And KUE. KUE. KUE. No matter how many times I look at it or read it, it doesn't stop looking like WTF.

    A few nice bits, despite the problems: GALLEONS, INLAND's clue (it totally misdirected me into thinking "at sea", since that or its cousin, asea, is such a crossword staple). But overall, this just didn't work for me at all.

    Questinia 1:02 AM  

    Offbeat and likeable. I think there is a definite theme as per @ Evan. But I found it hard in the NW because I had the -TLLT- of ITLLTAKEFOREVER and .... it did.

    But my dumbest moment came from "Scrabble 10-pointer spelled out" = KUE. I counted it K-U-E and got 7 points. Then I wondered whether there was a triple word red square at the *E*, but that gave me 14 points.

    It gets better. I then thought that there was a double word hidden in there, then a triple letter and a double letter. Even though I had filled it correctly I perseverated on not establishing the pointage correctly.

    Meanwhile I began to doubt whether a *K* was actually 5 points as I haven't played in a while or perhaps they'd changed the value of it. Then I gave up and mercifully moved on.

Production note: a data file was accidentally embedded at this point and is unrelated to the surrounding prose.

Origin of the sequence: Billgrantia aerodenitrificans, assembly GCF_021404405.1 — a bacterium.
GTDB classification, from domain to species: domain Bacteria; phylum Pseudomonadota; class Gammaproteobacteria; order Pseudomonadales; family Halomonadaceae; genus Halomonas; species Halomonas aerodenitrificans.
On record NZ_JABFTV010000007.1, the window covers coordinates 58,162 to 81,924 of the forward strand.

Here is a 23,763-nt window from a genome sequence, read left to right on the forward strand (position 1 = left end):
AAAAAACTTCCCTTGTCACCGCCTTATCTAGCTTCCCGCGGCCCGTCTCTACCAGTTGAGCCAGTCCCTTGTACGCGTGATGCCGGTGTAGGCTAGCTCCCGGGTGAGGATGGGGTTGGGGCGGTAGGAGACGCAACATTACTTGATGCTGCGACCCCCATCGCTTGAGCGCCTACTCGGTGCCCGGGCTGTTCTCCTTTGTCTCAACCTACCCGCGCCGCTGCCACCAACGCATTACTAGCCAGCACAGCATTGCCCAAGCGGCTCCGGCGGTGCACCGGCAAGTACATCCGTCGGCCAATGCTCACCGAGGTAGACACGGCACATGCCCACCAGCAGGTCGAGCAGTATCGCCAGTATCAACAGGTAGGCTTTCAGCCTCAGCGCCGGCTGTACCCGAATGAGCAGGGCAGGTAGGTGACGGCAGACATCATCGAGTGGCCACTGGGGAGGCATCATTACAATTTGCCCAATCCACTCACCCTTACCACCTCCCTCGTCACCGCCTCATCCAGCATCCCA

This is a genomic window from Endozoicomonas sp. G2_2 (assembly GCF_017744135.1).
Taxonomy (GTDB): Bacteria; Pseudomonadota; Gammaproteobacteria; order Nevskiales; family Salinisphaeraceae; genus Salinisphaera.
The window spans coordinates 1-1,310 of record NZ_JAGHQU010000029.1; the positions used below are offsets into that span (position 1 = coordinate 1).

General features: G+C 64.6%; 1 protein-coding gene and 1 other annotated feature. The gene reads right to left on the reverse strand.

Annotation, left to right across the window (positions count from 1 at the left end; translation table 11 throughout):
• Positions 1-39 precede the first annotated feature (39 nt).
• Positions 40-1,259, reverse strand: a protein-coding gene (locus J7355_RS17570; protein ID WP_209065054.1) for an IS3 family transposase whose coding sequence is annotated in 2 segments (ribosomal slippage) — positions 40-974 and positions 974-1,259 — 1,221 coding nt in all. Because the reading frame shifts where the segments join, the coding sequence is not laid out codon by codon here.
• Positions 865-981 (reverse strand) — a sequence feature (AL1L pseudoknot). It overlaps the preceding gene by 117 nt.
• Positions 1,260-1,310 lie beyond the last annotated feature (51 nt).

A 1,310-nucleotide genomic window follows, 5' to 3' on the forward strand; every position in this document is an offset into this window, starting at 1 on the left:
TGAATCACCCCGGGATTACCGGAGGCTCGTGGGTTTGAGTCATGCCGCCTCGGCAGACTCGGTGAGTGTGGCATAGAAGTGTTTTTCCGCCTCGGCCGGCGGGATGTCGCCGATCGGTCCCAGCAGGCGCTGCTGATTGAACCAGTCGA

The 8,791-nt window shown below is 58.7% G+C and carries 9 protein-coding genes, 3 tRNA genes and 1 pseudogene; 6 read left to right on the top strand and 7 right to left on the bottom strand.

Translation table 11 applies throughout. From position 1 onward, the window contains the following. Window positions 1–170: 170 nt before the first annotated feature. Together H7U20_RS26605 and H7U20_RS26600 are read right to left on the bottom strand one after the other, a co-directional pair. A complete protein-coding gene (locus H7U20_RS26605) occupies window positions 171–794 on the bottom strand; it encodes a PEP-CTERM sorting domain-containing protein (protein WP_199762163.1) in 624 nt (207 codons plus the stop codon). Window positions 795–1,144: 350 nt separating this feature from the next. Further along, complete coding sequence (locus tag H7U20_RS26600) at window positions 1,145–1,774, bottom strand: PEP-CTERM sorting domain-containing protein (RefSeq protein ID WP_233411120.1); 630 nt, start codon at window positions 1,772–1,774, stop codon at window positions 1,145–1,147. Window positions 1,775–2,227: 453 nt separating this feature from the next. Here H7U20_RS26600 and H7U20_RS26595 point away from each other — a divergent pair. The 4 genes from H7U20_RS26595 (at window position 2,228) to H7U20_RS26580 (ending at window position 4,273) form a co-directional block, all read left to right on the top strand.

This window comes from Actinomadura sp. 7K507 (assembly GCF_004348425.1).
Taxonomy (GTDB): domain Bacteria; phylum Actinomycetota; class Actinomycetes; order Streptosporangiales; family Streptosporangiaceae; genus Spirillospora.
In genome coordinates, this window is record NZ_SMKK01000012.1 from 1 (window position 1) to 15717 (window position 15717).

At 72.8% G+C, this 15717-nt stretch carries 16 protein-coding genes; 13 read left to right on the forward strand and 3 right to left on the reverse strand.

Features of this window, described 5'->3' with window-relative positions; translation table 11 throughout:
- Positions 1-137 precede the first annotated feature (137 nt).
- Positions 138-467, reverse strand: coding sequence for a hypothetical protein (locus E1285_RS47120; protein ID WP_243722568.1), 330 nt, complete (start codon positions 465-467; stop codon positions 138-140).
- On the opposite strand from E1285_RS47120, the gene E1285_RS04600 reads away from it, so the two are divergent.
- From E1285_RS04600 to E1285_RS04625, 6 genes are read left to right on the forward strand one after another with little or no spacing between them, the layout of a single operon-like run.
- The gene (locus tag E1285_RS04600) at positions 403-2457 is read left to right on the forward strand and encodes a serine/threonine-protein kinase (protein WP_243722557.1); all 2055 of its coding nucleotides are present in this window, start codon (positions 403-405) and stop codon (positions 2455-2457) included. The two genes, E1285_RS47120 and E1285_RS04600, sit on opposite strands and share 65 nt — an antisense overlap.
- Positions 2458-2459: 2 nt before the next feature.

chefwen 1:06 AM  

    I liked it just fine. After I got THICK AS A BRICK I figured the rest of the longs were going to be ASA clues. BZZZT!

    Knew NENE Leakes from Celebrity Apprentice, she was kind of a Biaach, if I recall correctly and what did you do with my favorite bird?

    I did love the AMI/AHME and KEW/KUE pairs. Cute! stalest before TRITEST. Had to let the directors fill themselves in, which they did nicely. I gave up trying to attach a theme and felt just fine with this one.

    Benko 1:22 AM  

    Puzzle? Meh. What I really liked was seeing Hannibal Buress on Rex's blog. I saw him do standup live a few weeks ago. Besides being hilarious and inventive, he also spoke for a while on his role in the current Cosbyversy.

    AliasZ 1:28 AM  

    I love figures of speech. It makes the language sparkle and come alive.

    It would not be unrealistic [litotes] to liken Stu Ockman to an honest politician [oxymoron]. He is like a star [simile] that lights up our dreary existence with the brightness of a million suns [hyperbole].

    However HYPER breaks the rule of having an answer in a clue. HYPER (Greek ὑπέρ) = over-. In both cases it has the same meaning.

    The good thing about NENE was that it wasn't clued as the Hawaiian goose. The bad thing, I knew what the Hawaiian goose was but had no idea who NENE Leakes was. Not remembering UTHER did not help, so it was a toss-up: NENA-NENE, one or the UTHER. I went with the UTHER: NENE.